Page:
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ESMART: web tools and apps for the Scottish environment

E-SMART: Environmental Sensing for Monitoring and Advising in Real-Time

The James Hutton Institute has a proven track record in field monitoring and the presentation of existing data resources (for example, SSKIB).  The E-SMART project integrated this expertise and data holdings further and improved the Institute's use of these resources, recognising that the use of modern technology for data acquisition and the initiation of secondary products for future business are paramount.

By incorporation of E-SMART data acquisition infrastructures and web support we can utilise modern approaches to the acquisition, utilisation and dissemination of field observations.  We can also use legacy mapped environmental data to integrate new information and existing expertise, and more rapidly and efficiently analyse this new information. Also, this will work towards both James Hutton Institute and national performance targets of community participation in and ownership of environmental problem solving, sustainability and rural economy.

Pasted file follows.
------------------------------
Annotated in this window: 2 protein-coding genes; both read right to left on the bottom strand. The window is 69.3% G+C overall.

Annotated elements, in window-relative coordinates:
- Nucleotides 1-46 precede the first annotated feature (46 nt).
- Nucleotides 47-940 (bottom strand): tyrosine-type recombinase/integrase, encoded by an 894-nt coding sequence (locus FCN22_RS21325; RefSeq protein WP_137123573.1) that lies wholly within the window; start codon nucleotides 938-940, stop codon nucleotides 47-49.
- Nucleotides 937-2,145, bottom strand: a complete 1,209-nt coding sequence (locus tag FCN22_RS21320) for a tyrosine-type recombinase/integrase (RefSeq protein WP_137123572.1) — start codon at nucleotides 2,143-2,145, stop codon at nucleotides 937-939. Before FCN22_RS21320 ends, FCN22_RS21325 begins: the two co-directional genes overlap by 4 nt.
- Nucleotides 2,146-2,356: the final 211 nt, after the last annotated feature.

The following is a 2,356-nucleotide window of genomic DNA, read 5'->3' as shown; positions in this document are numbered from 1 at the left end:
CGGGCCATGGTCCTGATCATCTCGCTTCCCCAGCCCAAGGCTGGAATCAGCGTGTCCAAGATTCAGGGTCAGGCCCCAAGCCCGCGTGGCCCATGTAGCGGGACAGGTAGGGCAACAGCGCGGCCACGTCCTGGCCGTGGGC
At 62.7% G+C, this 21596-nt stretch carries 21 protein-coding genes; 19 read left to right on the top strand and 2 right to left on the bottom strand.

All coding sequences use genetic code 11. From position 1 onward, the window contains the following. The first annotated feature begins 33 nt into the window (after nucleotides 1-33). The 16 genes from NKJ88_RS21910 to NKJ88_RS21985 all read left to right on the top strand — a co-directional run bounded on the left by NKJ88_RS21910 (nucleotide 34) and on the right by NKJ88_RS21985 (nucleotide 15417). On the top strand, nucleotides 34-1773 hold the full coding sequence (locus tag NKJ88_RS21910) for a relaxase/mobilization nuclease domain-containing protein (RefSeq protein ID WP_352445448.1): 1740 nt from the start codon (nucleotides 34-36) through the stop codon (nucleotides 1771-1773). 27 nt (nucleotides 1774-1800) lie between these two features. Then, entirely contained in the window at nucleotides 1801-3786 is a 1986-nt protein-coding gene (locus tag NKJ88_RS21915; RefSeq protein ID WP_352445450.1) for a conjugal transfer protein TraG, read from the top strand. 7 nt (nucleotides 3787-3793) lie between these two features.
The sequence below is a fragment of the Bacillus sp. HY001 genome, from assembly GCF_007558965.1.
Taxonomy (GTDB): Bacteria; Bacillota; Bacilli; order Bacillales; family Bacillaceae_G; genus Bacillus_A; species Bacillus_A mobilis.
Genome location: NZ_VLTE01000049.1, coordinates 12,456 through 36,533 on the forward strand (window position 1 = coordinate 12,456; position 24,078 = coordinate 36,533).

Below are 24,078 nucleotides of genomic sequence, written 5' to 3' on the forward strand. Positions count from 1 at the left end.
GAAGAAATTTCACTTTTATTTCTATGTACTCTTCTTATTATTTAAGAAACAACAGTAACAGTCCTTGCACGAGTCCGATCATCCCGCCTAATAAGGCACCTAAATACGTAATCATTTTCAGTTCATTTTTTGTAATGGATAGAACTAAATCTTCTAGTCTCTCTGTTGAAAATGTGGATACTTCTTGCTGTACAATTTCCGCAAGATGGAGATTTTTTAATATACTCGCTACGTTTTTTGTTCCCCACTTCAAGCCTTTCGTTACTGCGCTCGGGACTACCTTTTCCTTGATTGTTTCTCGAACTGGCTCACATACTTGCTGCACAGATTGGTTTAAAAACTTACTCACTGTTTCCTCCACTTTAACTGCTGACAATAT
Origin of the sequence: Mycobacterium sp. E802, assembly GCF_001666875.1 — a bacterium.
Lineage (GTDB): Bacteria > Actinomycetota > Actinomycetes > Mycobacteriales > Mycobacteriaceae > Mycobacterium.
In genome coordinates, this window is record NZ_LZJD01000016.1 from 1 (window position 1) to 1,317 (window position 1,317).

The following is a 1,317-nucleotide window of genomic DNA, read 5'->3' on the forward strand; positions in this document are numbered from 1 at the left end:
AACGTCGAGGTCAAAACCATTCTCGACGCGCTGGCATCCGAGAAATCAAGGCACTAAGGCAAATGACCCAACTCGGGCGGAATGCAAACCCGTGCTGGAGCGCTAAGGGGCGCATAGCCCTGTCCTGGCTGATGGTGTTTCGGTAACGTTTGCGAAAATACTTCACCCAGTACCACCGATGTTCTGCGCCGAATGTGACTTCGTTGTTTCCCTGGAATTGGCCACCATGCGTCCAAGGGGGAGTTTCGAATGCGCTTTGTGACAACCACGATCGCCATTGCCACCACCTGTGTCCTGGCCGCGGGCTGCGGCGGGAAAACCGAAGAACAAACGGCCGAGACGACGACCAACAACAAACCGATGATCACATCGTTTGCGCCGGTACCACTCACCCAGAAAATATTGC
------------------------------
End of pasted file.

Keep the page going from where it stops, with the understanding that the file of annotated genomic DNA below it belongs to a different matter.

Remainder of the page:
Within the E-SMART project, we developed the infrastructure and skills to integrate mobile phone apps, existing data holdings and environmental models for the prediction and measurement of environmental characteristics in the field.

For further information, please contact Dr Matt Aitkenhead Tel: +44 (0)1224 395257, or David Donnelly.

Download the SIFSS app developed by David Donnelly from iTunes by clicking on the image below:

You can also download the SOCiT soil carbon app from iTunes by clicking on the following link:

We have also produced an Android version of the SOCiT app, which can be found here (see the screenshots below for an idea of what this looks like).

The infrastructure and experience gained from the E-SMART continue to be used for app development and the closer integration of existing datasets with new models.  Watch this space for new apps, and links to other projects making use of them.

Research

Areas of Interest


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The James Hutton Research Institute is the result of the merger in April 2011 of MLURI and SCRI. This merger formed a new powerhouse for research into food, land use, and climate change.